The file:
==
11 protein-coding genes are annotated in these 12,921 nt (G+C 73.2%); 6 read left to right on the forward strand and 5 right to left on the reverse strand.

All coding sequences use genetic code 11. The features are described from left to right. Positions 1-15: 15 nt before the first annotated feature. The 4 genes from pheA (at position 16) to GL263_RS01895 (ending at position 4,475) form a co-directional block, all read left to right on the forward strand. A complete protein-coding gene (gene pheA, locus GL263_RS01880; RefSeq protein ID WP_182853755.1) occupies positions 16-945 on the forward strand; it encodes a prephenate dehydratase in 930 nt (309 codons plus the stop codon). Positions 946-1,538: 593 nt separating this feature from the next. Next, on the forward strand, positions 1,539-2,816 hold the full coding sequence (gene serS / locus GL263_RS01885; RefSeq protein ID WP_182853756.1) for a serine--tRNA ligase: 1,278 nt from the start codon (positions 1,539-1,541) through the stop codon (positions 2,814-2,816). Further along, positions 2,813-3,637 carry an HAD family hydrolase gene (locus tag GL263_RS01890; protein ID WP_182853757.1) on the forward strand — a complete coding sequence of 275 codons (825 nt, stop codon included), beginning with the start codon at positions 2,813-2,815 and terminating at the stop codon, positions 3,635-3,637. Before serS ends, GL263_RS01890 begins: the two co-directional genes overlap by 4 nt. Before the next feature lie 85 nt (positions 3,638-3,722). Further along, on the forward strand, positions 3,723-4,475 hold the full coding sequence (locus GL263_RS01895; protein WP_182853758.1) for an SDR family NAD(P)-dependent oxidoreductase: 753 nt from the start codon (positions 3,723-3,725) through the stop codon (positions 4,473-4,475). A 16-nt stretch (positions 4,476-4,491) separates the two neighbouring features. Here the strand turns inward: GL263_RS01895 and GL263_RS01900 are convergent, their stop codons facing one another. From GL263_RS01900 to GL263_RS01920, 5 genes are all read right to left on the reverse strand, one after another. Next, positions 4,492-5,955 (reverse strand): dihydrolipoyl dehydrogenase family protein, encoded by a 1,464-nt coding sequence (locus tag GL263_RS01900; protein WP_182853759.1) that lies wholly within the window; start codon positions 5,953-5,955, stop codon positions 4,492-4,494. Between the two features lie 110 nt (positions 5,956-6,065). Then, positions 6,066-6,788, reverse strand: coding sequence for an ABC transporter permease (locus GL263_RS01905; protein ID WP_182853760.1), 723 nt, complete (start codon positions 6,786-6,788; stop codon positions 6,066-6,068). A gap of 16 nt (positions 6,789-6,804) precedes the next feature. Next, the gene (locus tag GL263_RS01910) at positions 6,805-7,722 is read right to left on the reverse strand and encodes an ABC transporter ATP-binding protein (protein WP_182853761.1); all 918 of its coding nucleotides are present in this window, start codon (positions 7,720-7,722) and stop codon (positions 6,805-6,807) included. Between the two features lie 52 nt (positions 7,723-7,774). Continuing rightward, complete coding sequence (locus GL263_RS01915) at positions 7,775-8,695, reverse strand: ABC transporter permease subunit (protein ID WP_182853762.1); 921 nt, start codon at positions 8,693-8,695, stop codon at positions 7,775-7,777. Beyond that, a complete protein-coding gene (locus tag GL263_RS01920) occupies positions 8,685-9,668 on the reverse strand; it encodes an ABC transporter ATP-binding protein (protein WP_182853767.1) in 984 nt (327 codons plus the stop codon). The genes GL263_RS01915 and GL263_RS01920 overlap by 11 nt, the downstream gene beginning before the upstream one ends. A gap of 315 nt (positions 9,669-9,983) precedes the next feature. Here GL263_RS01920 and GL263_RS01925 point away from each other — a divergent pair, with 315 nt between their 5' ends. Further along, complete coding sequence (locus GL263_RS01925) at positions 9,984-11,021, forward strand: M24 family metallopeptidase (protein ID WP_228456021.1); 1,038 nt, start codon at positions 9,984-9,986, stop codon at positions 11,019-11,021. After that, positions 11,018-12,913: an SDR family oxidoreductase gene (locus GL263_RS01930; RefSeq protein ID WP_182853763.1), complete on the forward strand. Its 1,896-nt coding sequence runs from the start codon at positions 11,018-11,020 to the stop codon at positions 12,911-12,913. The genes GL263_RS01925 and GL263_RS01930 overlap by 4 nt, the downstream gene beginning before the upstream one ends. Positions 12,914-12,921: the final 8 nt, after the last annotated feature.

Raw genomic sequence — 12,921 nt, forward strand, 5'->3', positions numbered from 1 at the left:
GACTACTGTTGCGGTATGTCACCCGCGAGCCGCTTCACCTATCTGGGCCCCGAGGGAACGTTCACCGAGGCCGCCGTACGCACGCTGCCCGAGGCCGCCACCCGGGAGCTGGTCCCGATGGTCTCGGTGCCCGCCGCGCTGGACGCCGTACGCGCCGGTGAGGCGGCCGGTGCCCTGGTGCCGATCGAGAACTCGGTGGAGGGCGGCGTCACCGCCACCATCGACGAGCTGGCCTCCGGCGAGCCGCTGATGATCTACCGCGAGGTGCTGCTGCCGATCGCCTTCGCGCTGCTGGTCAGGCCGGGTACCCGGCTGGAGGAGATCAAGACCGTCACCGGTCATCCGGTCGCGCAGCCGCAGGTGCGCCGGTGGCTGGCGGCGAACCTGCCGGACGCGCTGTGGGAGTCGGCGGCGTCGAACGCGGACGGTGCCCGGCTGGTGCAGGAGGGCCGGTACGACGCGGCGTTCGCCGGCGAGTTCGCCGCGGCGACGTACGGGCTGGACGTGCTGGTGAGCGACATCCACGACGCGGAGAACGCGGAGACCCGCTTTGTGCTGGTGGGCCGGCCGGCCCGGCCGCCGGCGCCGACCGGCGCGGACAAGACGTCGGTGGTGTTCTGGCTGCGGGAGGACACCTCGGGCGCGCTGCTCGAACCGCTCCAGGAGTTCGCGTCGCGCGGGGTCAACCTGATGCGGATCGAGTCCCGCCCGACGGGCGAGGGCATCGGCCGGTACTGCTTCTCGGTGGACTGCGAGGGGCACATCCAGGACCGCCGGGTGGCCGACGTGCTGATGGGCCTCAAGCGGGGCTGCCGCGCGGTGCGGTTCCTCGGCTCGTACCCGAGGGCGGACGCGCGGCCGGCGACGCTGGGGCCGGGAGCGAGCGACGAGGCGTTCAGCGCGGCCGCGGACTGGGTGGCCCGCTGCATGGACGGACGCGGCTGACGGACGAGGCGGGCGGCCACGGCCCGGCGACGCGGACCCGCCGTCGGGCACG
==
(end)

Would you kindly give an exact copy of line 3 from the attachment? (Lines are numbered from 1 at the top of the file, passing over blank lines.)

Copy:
Raw genomic sequence — 12,921 nt, forward strand, 5'->3', positions numbered from 1 at the left: